Everything that pertains to New Testament Christianity is radically different from the world and denominationalism. Our’s is a different obedience, a different worship, a different doctrine, a different service, a different hope. We have a different allegiance, to Christ and not man; a different attitude, one faith and not many; a different authority, God’s word and not the creeds of men. There is the difference, and there can be only one of two choices: it is either conviction or compromise. I thank God there are many who have the conviction to draw the line between truth and error, and draw it sharply and distinctly; the conviction to stand up in the face of the bitterest opposition and be willing to be counted on the Lord’s side; the conviction to be wholly unafraid of being different.

But there are others who are taking the course of least resistance. There are too many preachers who are afraid to be different. Their love of money, prestige, and popularity has caused them to conform and compromise with sectarianism. The sermons they preach are not distinctive; most of them could be preached in any denominational church. Not only that, but many elders want just that kind of preaching, and with so many elders and preachers manifesting such an attitude, who can be surprised at the members! We are afraid! Afraid to be different in our daily lives from the people of the world, and afraid to be different in our preaching and teaching from denominational practices. “Do I seek to please men? For if I yet pleased men, I should not be the servant of Christ” (Gal. 1: 10).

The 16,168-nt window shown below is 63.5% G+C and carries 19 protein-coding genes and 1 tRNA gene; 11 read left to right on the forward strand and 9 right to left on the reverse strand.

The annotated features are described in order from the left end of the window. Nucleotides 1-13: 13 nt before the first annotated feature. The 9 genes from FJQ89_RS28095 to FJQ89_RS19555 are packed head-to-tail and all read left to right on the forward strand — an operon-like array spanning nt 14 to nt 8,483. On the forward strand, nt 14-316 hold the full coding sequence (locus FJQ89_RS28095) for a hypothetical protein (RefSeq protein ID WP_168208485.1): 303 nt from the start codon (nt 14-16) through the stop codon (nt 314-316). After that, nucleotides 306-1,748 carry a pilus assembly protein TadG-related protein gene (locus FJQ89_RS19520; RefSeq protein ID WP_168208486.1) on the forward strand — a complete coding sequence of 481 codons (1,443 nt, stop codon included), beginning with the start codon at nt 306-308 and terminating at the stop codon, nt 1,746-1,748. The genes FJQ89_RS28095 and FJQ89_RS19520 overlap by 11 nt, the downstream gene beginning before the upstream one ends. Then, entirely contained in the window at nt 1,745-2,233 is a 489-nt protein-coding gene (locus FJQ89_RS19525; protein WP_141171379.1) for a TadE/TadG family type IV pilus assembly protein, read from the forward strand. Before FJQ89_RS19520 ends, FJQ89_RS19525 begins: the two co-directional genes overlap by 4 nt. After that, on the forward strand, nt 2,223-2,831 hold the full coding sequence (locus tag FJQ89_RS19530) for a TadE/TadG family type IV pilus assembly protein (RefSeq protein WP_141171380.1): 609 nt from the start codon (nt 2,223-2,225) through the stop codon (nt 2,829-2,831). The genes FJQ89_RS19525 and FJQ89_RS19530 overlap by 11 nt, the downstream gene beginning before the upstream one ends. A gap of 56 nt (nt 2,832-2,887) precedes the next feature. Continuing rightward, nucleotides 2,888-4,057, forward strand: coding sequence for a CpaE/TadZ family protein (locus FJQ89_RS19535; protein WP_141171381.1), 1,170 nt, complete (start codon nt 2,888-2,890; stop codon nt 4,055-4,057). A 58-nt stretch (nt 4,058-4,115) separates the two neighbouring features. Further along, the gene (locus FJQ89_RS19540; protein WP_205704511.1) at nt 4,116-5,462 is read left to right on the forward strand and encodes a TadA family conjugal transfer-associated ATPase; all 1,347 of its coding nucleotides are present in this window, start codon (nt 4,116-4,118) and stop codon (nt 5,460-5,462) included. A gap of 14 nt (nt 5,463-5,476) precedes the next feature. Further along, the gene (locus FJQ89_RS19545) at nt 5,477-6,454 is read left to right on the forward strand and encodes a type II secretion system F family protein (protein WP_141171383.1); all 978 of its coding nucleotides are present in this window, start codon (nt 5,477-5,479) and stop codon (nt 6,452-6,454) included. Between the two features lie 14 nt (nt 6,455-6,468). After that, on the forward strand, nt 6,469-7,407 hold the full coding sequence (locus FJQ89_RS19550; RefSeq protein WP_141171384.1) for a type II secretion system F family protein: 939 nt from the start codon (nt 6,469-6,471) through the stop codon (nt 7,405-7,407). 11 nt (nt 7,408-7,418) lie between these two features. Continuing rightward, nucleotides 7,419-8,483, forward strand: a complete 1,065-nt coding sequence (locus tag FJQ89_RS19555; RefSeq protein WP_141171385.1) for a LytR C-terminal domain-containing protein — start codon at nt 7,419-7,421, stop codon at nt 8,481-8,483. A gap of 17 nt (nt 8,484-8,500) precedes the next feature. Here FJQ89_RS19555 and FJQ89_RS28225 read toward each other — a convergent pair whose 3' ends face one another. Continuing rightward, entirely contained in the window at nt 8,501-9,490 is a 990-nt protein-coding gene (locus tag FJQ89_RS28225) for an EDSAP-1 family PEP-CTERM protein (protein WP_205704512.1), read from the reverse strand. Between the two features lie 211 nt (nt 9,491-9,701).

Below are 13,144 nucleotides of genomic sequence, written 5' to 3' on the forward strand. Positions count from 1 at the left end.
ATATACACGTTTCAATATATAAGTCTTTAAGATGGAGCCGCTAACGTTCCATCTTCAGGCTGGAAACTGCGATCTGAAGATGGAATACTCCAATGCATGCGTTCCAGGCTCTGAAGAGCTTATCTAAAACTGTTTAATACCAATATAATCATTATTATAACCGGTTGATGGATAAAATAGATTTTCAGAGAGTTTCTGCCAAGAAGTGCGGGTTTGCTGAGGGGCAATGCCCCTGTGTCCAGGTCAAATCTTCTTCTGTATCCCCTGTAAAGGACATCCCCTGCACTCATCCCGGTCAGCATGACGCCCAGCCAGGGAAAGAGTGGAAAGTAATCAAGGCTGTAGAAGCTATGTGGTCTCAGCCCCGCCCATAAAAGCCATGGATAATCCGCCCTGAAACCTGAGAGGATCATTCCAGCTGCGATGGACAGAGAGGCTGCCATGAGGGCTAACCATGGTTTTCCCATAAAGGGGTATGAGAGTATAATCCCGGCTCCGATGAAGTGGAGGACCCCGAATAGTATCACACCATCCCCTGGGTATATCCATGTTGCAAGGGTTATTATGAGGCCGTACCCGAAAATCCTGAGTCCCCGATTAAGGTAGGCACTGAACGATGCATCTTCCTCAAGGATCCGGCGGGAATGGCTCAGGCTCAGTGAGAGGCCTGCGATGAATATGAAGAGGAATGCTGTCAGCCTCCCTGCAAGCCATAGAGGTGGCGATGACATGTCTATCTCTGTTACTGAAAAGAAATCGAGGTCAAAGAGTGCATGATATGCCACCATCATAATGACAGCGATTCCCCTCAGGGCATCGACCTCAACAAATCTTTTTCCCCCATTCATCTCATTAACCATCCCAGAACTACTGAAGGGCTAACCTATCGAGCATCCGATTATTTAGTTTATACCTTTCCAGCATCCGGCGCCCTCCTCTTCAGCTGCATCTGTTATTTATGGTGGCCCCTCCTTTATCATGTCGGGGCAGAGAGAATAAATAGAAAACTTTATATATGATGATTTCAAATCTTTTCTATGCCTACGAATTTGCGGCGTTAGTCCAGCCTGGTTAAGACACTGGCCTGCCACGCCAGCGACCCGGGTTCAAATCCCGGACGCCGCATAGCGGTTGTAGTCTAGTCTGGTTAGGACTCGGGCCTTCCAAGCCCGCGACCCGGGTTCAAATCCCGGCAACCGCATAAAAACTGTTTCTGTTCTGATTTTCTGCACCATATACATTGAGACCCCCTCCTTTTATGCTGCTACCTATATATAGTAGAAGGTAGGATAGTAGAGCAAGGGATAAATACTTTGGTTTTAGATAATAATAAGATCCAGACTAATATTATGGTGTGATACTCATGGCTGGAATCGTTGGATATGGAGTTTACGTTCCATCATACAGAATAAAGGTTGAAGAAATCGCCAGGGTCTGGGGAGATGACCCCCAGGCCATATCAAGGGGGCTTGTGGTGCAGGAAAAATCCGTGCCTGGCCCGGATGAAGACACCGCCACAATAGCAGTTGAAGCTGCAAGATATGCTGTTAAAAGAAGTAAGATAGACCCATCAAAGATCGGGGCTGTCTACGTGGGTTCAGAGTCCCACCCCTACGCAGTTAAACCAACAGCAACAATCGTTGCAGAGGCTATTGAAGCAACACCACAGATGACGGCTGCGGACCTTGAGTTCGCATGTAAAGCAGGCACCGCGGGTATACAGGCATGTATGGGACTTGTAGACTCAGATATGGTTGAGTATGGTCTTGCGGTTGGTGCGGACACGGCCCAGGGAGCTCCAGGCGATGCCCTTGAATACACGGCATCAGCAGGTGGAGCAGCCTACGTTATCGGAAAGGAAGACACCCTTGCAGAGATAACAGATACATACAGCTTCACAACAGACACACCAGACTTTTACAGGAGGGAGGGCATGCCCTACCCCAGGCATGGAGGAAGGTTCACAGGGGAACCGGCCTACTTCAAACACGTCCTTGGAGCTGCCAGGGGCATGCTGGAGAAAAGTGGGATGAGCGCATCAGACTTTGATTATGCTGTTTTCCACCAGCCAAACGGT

The Joy of Being Different

In spite of the fact that being as different as God would have us be is often times very difficult, there is a joy in being different. This joy comes from the assurance of several facts. It comes from knowing that even though we are in the minority as far as the world is concerned, we are really in the majority. God is on our side because we are on His side. “If God be for us, who can be against us?” (Rom. 8:31b). Happiness comes in the assurance that we differ not with God, but only with those who oppose God. This difference of which we speak causes us to be unpopular with those in sin and error, but why worry? We are popular with God. He loves us because of the stand we take, and His friendship means more than all earthly friendships combined.

The joy in being different comes also from the fact that one day there will be vindication. History records the names of many who were opposed in their lifetime for advancing that which was different, but eventually they were vindicated. Why? They had the truth. “Truth crushed to earth will rise again” (William Cullen Bryan, The Battle-Field). God’s promise is true that if we love the truth, learn the truth, and live the truth, we have nothing to fear. May the Lord help us to have the consciousness of this difference and the conviction to practice it.

Preceptor 1.6 (April, 1952): 5-7


Editor’s Note. This article was taken from an issue of the Preceptor that ran in 1952 which had been scanned from the print version and preserved and distributed in digital form. While this is a wonderful way of preserving good material, it is subject to typographical errors. In preparing this good article for use in Faithful Sayings, it became evident that a number of such errors were present in the text. To overcome this, I edited the text using my best judgment when it seemed a word was missing, scanned incorrectly, a citation omitted, or the meaning was unclear.